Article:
SAN FRANCISCO -- Call it the end of mad money.
CEO Doug Hickey made an interesting reference in his presentation at the
Robertson Stephens Internet Conference
Wednesday. He touted his $291 million in cash and equivalents, but not just to show the audience how round and fat his wallet is.
Hickey is doing deals in a different business climate, and his cash wad wedges open the base of a now-sticky door that was swinging in the wind half a year ago. "When you're striking deals with
, not only do they look at your technology, but they look at your balance sheet," he said.
could do the same.
The Internet portal's CEO, Tim Koogle, was the feature participant in a lunchtime gathering of a gaggle of Robbie Stephens analysts. It was interesting timing, given that Yahoo! buckled under a one-two analyst and media punch last week over declining dot-com advertising revenue. Analyst Lowell Singer went for Koogle's kidneys as the audience ate its raspberry tarts, and asked about Yahoo!'s advertising outlook. (For a conference calendar, click
Koogle played it super cool, as usual. "There is a period of consolidation under way and it's healthy, as painful as that is," he said. "We've been in it for about nine or 10 months, where companies and capital are getting rationalized. It will take a little of the upside away in the near term." (Koogle's words hit Yahoo!'s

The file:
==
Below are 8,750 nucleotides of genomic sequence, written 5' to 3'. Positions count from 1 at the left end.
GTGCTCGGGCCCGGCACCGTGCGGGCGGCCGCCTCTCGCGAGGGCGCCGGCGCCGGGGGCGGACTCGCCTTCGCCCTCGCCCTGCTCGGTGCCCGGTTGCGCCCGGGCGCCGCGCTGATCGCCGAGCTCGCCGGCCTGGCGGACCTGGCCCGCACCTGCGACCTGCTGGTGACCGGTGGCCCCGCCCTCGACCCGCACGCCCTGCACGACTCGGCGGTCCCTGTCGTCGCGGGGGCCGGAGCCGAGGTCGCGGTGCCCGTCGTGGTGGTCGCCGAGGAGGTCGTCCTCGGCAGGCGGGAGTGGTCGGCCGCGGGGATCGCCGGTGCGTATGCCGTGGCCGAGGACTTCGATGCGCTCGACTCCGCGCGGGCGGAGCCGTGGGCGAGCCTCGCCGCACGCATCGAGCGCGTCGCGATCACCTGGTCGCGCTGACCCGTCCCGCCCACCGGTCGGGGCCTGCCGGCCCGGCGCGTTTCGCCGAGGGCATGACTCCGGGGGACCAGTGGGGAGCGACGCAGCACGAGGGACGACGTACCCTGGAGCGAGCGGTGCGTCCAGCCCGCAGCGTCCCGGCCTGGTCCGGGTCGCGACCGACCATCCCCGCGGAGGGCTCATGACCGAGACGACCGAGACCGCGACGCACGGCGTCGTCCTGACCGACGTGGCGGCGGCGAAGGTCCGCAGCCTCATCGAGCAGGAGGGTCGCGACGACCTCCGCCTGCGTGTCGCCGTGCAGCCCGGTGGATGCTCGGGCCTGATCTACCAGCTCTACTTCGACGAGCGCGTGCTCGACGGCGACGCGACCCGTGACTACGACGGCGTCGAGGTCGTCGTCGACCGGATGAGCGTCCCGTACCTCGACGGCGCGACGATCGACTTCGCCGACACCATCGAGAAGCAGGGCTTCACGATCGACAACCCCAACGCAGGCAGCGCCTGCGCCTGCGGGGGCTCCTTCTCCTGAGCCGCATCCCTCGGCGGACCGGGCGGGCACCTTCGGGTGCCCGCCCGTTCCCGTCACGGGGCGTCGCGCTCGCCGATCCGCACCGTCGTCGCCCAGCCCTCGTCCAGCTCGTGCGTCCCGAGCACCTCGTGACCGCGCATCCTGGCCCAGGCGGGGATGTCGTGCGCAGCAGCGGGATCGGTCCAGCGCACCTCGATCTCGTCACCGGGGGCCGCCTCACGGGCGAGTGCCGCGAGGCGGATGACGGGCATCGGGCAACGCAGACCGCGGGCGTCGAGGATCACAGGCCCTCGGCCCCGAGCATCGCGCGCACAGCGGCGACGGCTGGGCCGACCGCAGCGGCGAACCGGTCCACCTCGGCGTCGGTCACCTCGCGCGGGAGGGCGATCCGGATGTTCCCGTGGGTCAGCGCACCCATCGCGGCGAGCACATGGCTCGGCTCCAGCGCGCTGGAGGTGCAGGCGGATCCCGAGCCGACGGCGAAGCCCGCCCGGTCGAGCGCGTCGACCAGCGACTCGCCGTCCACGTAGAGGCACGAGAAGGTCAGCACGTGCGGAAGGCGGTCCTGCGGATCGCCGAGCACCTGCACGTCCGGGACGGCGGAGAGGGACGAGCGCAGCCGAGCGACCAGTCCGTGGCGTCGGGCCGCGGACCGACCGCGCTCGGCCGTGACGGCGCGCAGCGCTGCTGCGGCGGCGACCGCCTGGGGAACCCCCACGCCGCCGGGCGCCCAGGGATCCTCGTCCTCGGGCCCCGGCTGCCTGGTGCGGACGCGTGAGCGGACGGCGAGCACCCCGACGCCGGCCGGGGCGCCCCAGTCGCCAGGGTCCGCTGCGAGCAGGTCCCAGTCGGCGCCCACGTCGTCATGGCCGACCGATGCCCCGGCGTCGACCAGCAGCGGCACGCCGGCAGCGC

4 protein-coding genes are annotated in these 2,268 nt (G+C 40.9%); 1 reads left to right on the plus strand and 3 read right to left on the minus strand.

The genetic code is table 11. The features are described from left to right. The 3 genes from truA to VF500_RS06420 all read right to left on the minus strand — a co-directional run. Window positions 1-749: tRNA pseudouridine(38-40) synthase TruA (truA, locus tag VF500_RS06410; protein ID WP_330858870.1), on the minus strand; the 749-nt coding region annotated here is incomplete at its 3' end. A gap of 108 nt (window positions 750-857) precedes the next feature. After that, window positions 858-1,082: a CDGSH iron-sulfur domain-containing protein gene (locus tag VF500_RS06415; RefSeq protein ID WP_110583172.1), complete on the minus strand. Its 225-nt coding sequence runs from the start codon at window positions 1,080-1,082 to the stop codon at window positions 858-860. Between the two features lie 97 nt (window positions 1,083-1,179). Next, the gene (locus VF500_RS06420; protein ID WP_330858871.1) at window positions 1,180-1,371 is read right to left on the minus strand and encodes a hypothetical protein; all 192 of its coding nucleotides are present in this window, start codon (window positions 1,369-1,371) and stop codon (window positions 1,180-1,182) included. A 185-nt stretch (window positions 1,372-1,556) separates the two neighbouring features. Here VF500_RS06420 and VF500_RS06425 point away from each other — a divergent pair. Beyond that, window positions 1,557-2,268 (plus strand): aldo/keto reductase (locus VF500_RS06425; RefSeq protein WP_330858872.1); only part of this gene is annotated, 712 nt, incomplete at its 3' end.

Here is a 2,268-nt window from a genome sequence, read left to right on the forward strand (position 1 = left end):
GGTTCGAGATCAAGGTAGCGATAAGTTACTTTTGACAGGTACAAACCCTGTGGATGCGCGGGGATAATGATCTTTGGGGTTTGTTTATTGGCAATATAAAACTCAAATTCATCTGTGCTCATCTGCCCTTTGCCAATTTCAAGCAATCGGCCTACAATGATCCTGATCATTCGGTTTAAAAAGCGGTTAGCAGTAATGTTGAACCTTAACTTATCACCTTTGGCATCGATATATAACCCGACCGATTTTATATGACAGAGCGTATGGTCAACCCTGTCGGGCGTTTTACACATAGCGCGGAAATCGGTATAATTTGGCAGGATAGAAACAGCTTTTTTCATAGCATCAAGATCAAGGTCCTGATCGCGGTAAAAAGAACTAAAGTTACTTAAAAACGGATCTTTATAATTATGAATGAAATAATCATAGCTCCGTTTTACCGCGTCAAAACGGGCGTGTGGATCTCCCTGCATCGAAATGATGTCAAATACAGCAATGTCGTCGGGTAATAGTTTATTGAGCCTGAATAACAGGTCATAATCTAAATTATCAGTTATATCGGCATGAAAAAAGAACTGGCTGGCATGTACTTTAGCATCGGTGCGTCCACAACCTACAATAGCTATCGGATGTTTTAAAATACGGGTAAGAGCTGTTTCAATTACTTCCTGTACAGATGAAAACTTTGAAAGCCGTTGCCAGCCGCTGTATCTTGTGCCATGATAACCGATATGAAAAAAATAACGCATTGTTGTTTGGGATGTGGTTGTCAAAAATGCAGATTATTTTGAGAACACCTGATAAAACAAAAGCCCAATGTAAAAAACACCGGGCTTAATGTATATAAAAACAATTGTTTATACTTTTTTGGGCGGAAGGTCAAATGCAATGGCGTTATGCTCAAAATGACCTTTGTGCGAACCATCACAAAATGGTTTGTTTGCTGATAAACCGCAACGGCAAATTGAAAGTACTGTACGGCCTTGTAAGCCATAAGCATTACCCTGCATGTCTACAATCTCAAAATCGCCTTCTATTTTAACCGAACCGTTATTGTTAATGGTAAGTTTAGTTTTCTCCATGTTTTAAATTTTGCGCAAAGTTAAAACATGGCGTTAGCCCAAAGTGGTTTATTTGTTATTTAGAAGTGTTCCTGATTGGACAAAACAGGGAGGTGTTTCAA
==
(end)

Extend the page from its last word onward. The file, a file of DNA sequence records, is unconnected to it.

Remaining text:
stock hard in after-hours trading Wednesday.)
Not exactly what you'd call hysterics, but constricted advertising dollars are touchy for Yahoo!, because its revenue model won't stop depending on ad bucks anytime soon.
Koogle reminded everyone of two things: He's got a lot of
customers, and there's never before been a medium so quantifiable. Not that it dulls the pain much. Yahoo! has two programs designed to handhold the traditional advertiser online -- one provides consulting and the other helps them select complementary ad buys on the Yahoo! network.
Koogle added that Yahoo! is investigating the business of its 3,500 clients "to look at their business models and to see where are they on the curve" in an effort to get more predictability on its advertisers' fortunes.
It's just a matter of time.
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